Another concept will be the Glass elevator, because I explained the glass ceiling I am pretty sure you guess what this one means. The glass elevator is very similar to the glass ceiling in a way. Again, it is all about seeing the strange in the familiar. According to Jenna Goudreau on, “Men that enter female-dominated professions tend to be promoted at faster rates than women in those professions.” This is true in so many ways. A perfect example would be a male nurse, a man who becomes a nurse will be “pushed up” (glass elevator) to a higher position because men are seen as leaders and it would not be “right” if he had the same job as a woman. “Research shows that men in female-dominated jobs tend to fare better even than men in male-dominated jobs, and they typically earn higher salaries, receive more promotions, and achieve higher levels within organizations than their female counterparts.” ( This concept is very sad but true. Soon or later people will realize the strange in the familiar and start beating the odds.

Why Are African Americans in Their Position in Society?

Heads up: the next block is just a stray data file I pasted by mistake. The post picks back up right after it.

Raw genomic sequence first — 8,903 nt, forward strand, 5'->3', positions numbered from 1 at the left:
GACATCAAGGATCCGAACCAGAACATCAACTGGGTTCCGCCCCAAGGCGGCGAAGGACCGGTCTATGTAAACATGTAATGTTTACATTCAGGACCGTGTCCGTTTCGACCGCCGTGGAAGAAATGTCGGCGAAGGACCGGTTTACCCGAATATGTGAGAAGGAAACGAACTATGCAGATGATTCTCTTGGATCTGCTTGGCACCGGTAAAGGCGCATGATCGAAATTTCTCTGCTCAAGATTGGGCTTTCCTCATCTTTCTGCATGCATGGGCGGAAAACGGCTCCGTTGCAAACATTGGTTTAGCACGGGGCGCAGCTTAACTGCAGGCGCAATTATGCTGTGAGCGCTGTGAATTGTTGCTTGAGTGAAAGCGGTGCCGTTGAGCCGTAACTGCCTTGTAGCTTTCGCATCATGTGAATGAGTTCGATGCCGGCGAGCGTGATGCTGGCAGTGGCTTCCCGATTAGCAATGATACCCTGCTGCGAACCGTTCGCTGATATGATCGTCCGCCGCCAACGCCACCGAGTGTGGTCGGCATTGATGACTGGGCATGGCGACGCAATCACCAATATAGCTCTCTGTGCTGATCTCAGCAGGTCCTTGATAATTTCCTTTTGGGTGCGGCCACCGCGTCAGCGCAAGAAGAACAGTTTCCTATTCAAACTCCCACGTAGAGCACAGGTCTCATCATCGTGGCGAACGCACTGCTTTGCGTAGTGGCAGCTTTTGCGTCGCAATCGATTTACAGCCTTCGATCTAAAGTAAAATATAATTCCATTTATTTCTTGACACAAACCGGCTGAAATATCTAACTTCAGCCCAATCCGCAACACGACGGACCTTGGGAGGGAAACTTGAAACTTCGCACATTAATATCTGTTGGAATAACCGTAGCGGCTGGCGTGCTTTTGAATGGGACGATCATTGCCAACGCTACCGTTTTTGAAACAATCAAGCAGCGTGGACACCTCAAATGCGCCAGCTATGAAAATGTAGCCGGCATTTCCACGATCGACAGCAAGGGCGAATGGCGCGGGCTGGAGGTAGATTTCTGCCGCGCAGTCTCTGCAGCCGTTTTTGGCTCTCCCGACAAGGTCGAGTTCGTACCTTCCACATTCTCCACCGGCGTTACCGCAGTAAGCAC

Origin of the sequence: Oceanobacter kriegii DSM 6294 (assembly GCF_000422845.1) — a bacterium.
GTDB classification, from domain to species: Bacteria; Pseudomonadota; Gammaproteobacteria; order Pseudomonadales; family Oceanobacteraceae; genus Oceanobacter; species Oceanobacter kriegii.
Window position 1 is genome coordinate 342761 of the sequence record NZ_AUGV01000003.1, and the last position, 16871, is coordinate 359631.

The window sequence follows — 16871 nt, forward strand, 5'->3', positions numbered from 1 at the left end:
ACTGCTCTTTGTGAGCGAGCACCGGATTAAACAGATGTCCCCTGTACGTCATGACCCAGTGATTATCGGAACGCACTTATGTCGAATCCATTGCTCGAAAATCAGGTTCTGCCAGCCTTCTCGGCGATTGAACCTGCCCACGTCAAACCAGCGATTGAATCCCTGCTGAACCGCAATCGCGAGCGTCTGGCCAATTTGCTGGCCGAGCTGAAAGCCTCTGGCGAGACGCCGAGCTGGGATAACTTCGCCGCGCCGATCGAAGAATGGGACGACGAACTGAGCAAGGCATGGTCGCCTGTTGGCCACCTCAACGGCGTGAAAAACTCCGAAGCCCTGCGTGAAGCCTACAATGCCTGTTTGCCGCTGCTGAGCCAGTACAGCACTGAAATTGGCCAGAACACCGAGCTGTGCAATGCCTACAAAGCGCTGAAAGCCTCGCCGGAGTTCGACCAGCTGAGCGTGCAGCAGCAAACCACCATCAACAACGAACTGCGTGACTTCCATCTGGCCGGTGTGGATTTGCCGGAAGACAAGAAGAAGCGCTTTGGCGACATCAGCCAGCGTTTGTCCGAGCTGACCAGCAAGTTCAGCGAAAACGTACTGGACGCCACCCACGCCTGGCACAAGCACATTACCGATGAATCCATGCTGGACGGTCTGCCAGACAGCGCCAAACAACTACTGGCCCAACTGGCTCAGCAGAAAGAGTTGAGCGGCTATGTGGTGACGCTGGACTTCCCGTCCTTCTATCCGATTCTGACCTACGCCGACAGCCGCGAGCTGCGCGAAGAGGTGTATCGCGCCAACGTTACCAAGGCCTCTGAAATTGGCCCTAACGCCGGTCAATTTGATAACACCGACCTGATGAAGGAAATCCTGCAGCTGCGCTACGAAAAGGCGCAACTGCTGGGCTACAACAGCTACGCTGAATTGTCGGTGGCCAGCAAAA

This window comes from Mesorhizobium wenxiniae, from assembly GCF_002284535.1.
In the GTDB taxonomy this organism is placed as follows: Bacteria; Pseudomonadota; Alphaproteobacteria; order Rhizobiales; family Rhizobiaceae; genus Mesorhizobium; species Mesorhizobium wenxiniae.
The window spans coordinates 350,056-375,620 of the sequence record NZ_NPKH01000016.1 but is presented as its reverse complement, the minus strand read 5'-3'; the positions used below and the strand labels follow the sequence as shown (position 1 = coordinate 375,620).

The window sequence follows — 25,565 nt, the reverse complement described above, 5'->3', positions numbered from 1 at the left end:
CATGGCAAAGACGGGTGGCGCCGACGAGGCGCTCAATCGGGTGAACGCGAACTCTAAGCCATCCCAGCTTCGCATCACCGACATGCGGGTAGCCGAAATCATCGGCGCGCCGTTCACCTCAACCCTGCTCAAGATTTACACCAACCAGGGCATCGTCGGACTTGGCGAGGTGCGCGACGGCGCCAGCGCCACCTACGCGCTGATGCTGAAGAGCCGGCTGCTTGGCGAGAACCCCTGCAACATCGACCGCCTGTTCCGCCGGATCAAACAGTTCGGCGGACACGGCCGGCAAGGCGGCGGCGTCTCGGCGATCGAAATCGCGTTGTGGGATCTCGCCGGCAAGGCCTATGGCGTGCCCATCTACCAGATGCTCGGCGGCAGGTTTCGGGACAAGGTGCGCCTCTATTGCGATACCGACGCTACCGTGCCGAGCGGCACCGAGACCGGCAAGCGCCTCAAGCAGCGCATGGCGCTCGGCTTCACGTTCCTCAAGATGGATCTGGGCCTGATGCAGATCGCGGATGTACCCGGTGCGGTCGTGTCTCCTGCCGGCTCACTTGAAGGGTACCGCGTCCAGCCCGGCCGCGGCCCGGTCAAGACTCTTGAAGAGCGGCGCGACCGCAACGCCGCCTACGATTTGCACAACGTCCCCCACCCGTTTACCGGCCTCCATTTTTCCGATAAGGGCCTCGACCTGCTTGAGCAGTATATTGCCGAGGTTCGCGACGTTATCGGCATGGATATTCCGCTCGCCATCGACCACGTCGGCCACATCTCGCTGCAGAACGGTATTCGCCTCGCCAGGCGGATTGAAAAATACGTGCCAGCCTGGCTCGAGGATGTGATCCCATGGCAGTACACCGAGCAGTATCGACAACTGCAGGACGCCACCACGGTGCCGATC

What is race? Why do we as human beings have to be placed in certain categories even though we are all human? I all go back to money. Most people do not know that race is socially constructed. As we were growing up, we were taught that different races have a huge biological difference; which is not true. According to history, America’s structure was built on different racist acts. When you set a structure for something that is the way it is going to continue to be. Slavery is a perfect example. During slavery many African American lives were destroyed which made it hard for them to create wealth for their descendants. I feel like this is something everyone should know and understand. What people fail to realize is that everything that happened during slavery happens in today’s society, modern day slavery is what I like to call it. I always figured that we had modern day slavery but I did not know how closely related it is to the older days. Back then when slavery was legal, black women were forced to sleep with multiple men. Now in society we see black women sleeping with multiple men, I feel like that is all the black society knows. I also feel like blacks have been hearing stereotypes about themselves so much that they have started to believe it is true and act it out. As we all can see, blacks have not assimilated and I do not think we will ever assimilate. Today we mostly see institutional racism instead of individual racism, which is something most people don’t see. It’s all about seeing the strange in the familiar. People look to the media for everything. The different stereotypes have been proven wrong in many cases. This should teach a lot of people how to not believe everything they see on TV or what they hear because that feed more into stereotypes. People should start researching on their own. One of the biggest mistakes in the African American communities is that most do not learn from history. Growing up as a young black woman and having freedom to go to whatever college I want to go was not the way life use to be. I feel like if people knew their history more and learn from it, then the world would be a little better than it is today. So many people take things for granted that should be cherished.